So good it might as well feature humans, but then it wouldn’t be as good.
Zootopia has all the makings of a classic Pixar film. Everything except the emotional heft. But seriously, it has absolutely everything else going for it — it’s inventive, beautifully animated, smart, funny, and well-rounded. Just because it doesn’t make you cry shouldn’t be any reason to think less of this Disney entry, though it’ll inevitably be compared to recent Pixar films (I’ve already been asked if it’s as good as Inside Out, which it isn’t, but it’s more re-watchable). Two of Zootopia‘s directors are Byron Howard (Bolt, Tangled) and Rich Moore (Wreck-It Ralph), so you know that the sense of humor will be quick-witted and charming, and the characters quirky and varied. But more significantly than that, Zootopia sustains a maximum sense of fun while simultaneously tackling social issues with more finesse than most films.
I’ll limit what I say about the plot because one of the wonderful things about Zootopia was how much it had that I didn’t expect. That isn’t to say it contains a super surprise of a story. Rather, I think that Zootopia played its marketing strategy wisely, keeping things surface-level and allowing the story to develop and take turns without the audience expecting them. What I will say is that the story focuses around the relationship between a precocious-turned-eager bunny cop (Ginnifer Goodwin) and a con artist fox (Jason Bateman). Zootopia is the name of the large city in which most of the story takes place. The world is just like the human world, featuring jobs of all sorts, restaurants, cars, houses, laws, socioeconomics, and of course, a DMV. Oh, wow, that DMV scene will never not be funny.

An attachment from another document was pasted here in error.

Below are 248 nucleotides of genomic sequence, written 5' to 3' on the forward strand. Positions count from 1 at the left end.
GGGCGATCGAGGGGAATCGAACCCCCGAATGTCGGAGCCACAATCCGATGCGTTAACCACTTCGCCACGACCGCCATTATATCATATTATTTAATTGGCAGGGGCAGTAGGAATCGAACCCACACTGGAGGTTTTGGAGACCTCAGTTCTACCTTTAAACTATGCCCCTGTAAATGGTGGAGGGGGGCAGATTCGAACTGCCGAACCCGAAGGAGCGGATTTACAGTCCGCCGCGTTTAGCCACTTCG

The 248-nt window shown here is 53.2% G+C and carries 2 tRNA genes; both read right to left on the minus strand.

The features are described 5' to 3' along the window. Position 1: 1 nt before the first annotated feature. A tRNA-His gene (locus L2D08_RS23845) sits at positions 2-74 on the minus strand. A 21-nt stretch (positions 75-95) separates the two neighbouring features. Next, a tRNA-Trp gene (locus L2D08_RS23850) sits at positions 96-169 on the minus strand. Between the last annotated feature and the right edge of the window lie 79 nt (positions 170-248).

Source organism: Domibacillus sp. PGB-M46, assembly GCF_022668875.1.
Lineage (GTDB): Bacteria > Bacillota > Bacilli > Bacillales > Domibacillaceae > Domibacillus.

The most impressive aspect of Zootopia is the way it treats real world issues such as diversity and inclusion, and even sexism. The messages aren’t delivered obnoxiously. In fact, there’s a natural balance to the way in which the script points out very specific characteristics of unconscious bias as well as more universal (child-accessible) themes of inclusion and being “whatever you want to be.” And at the core of it all, an ever-so-slightly tweaked underdog story. Yet the fact that Zootopia addresses these serious issues head on doesn’t detract from the overall enjoyment of the film. It’s well-meaning without being preachy, deliberate in its message while still being loose and silly.
I was disappointed to see the end credits roll because I was having so much fun. I want to see more of Zootopia! I want to hear more about how the society functions, see what other animals exist in the city and the roles they play, and spend some more time with our heroes. There’s no doubt that the inevitable box office success of Zootopia will spawn a few sequels, at the very least.
Plus, there’s an otter in it!! Two otters!!
Zootopia comes out in theaters March 4th.